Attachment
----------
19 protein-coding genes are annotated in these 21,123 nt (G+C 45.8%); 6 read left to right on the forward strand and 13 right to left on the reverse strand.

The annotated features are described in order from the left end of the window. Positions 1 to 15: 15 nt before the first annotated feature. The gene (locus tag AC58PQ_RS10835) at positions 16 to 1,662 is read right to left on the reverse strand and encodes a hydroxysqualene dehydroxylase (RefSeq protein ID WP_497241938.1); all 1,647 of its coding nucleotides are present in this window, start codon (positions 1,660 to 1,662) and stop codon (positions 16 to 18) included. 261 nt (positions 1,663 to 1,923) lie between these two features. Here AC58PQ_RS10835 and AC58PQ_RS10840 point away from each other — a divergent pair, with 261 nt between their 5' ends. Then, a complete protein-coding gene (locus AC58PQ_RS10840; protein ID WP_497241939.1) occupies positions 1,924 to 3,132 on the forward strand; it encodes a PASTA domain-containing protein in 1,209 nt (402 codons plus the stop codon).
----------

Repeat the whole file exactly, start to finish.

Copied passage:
19 protein-coding genes are annotated in these 21,123 nt (G+C 45.8%); 6 read left to right on the forward strand and 13 right to left on the reverse strand.

The annotated features are described in order from the left end of the window. Positions 1 to 15: 15 nt before the first annotated feature. The gene (locus tag AC58PQ_RS10835) at positions 16 to 1,662 is read right to left on the reverse strand and encodes a hydroxysqualene dehydroxylase (RefSeq protein ID WP_497241938.1); all 1,647 of its coding nucleotides are present in this window, start codon (positions 1,660 to 1,662) and stop codon (positions 16 to 18) included. 261 nt (positions 1,663 to 1,923) lie between these two features. Here AC58PQ_RS10835 and AC58PQ_RS10840 point away from each other — a divergent pair, with 261 nt between their 5' ends. Then, a complete protein-coding gene (locus AC58PQ_RS10840; protein ID WP_497241939.1) occupies positions 1,924 to 3,132 on the forward strand; it encodes a PASTA domain-containing protein in 1,209 nt (402 codons plus the stop codon).